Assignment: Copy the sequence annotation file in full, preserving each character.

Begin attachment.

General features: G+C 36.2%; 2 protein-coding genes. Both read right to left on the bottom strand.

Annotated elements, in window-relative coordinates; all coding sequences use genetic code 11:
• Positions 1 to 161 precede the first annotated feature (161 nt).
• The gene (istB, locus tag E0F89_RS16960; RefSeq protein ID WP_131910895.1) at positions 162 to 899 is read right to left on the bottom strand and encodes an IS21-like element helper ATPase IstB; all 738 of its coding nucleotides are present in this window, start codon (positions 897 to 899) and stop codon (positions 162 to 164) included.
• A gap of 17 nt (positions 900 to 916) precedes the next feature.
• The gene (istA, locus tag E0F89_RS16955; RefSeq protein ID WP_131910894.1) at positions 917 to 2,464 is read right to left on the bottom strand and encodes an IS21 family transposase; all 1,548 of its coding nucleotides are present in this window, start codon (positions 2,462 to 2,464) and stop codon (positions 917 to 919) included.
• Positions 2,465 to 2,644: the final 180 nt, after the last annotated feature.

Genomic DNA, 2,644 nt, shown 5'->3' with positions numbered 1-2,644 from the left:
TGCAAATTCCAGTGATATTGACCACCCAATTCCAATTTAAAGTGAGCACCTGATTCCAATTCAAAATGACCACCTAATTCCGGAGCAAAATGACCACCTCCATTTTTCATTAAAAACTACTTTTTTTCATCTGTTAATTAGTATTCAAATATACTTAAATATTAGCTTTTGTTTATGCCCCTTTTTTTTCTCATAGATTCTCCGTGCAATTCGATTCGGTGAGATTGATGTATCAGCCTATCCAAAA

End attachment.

General features: G+C 36.2%; 2 protein-coding genes. Both read right to left on the bottom strand.

Annotated elements, in window-relative coordinates; all coding sequences use genetic code 11:
• Positions 1 to 161 precede the first annotated feature (161 nt).
• The gene (istB, locus tag E0F89_RS16960; RefSeq protein ID WP_131910895.1) at positions 162 to 899 is read right to left on the bottom strand and encodes an IS21-like element helper ATPase IstB; all 738 of its coding nucleotides are present in this window, start codon (positions 897 to 899) and stop codon (positions 162 to 164) included.
• A gap of 17 nt (positions 900 to 916) precedes the next feature.
• The gene (istA, locus tag E0F89_RS16955; RefSeq protein ID WP_131910894.1) at positions 917 to 2,464 is read right to left on the bottom strand and encodes an IS21 family transposase; all 1,548 of its coding nucleotides are present in this window, start codon (positions 2,462 to 2,464) and stop codon (positions 917 to 919) included.
• Positions 2,465 to 2,644: the final 180 nt, after the last annotated feature.

Genomic DNA, 2,644 nt, shown 5'->3' with positions numbered 1-2,644 from the left:
TGCAAATTCCAGTGATATTGACCACCCAATTCCAATTTAAAGTGAGCACCTGATTCCAATTCAAAATGACCACCTAATTCCGGAGCAAAATGACCACCTCCATTTTTCATTAAAAACTACTTTTTTTCATCTGTTAATTAGTATTCAAATATACTTAAATATTAGCTTTTGTTTATGCCCCTTTTTTTTCTCATAGATTCTCCGTGCAATTCGATTCGGTGAGATTGATGTATCAGCCTATCCAAAA